I have no problem with taking pictures of Christmas lights, I just believe people should not stop in the middle of the road during a marathon to take pictures. Some people were even standing in the road posing for someone else to take a picture of them. From downtown the run route then went through Waikiki and around Diamond Head. The route around Diamond Head was horrible because of how narrow the road was. This caused the run route to become quite congested with walkers once again causing difficulties for people to pass. As I jogged through the Kahala neighborhood the sun came up and the road got wider which allowed easier passing:
From Kahala the run route then followed the Kalanianaole Highway east to Hawaii Kai. The route then looped through the very pleasant Hawaii Kai neighborhood which had great views of the surrounding Ko’olau Range:
After looping through Hawaii Kai the route then returns to follow the Kalanianaole Highway west back to Kahala. It was on this section a Japanese runner collided into me. Someone on the side of the road, presumably her daughter yelled out to her and she heard the voice and immediately ran towards the voice without realizing I was trying to pass her at the same time. The collision twisted my bad back a bit and at the next water station I took the one Ibuprofen pill I brought with me that helped. As I hit Mile 22 while going through Kahala I actually had to begin speed walking because of how sore my back had become:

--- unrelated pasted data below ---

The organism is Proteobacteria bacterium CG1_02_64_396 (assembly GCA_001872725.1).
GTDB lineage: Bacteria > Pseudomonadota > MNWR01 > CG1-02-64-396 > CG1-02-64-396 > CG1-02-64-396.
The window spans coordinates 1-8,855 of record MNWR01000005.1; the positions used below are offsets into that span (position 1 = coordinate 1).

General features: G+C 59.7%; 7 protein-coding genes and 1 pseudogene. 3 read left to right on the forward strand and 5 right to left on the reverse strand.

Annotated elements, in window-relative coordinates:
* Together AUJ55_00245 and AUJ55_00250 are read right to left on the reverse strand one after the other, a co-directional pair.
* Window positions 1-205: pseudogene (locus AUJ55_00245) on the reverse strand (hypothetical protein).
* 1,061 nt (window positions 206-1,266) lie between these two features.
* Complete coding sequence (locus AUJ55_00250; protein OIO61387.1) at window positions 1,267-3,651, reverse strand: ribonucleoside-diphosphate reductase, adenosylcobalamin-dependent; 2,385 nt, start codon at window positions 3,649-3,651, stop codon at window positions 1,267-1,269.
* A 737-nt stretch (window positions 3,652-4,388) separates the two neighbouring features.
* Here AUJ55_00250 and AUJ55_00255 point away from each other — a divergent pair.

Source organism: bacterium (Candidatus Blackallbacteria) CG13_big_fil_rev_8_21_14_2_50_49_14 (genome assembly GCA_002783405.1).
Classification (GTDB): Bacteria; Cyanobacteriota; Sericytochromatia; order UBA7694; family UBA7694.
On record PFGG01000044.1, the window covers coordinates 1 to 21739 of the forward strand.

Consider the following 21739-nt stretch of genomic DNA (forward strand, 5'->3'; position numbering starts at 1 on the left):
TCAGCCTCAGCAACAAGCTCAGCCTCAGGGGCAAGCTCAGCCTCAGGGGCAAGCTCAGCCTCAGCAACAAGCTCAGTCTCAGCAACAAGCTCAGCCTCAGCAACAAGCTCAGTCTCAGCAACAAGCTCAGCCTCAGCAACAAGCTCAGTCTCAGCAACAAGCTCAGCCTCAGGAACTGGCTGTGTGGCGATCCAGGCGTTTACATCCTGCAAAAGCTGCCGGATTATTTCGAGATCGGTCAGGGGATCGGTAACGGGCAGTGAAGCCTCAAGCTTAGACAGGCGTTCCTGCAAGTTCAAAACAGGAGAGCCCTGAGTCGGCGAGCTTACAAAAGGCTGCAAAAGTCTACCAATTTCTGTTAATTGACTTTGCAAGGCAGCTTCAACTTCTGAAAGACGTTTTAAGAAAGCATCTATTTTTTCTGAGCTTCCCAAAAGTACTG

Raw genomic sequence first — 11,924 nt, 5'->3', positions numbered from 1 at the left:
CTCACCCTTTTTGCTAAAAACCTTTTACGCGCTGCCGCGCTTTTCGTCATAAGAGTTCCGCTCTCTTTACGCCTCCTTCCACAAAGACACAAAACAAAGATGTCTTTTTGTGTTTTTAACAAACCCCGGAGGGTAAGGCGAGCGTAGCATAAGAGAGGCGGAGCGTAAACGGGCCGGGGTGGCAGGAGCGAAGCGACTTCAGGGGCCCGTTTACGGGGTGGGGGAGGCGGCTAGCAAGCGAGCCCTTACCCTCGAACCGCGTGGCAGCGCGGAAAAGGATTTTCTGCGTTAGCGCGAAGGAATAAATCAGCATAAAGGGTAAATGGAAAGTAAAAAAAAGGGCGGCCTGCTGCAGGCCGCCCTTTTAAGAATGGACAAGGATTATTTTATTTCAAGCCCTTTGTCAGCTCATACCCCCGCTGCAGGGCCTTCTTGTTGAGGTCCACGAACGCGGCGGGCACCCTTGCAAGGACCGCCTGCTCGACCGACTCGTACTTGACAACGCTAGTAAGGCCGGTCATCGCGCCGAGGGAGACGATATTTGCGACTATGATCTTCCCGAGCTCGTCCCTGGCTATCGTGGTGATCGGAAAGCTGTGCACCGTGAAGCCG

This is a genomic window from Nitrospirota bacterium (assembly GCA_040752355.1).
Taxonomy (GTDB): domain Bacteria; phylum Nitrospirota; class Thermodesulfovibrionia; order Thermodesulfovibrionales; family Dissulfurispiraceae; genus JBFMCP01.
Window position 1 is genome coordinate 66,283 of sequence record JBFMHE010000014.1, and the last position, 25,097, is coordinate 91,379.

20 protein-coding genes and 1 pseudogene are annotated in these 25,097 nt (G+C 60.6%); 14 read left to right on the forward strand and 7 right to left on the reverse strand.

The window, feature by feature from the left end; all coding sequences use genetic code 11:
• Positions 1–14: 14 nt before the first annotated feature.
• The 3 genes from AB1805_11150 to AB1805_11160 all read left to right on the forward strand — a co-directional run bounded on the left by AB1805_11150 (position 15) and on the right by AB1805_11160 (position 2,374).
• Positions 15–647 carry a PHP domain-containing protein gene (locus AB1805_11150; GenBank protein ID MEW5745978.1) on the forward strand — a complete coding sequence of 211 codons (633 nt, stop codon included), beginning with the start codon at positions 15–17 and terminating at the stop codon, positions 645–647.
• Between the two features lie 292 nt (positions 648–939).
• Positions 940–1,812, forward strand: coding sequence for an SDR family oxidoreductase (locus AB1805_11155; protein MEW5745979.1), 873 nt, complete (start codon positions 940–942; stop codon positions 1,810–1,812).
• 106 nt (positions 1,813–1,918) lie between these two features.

I speed walked for two miles before deciding to jog the remainder of the route below Diamond Head and finish at Kapiolani Park. As I neared the park there was a lot of people along the side of the road cheering the runners on:
I was quite happy to see the 42k sign and the finish line up ahead:
After crossing the finish line there was people waiting to give me my finishers medal which was actually quite nice. I then walked over to the finishers area and began to drink a lot of water:
Besides my back the rest of body felt pretty good after the race. What really made me feel better though were the great malsadas that were being served:
I ended up eating six of them which combined with all the water left me feeling quite bloated. So that was my cue to walk back to my truck and head back home. Incredibly I felt really good walking across Waikiki and back to my truck. The next day I was a bit sore, but not as bad as I thought I would be.
Overall I was happy I did the marathon, but disappointed in my result. I know I could have had a much better time if I was not on my feet for so long before the race even started and then got stuck behind all the walkers. This race was a valuable lesson learned because next time I am just going to go up to the front and pay no attention to the signs trying to segregate the runners. Obviously the marathon organizers don’t care so why should I? Other runners I talked to after the race told me that is what they did and they were able to quickly get into a standard running rhythm since they did not have to dodge walkers and other obstacles along the route. The next race I am going to try is the Hapalua Half Marathon in April. The lessons learned from this race I think will really help me improve my time for the Hapalua.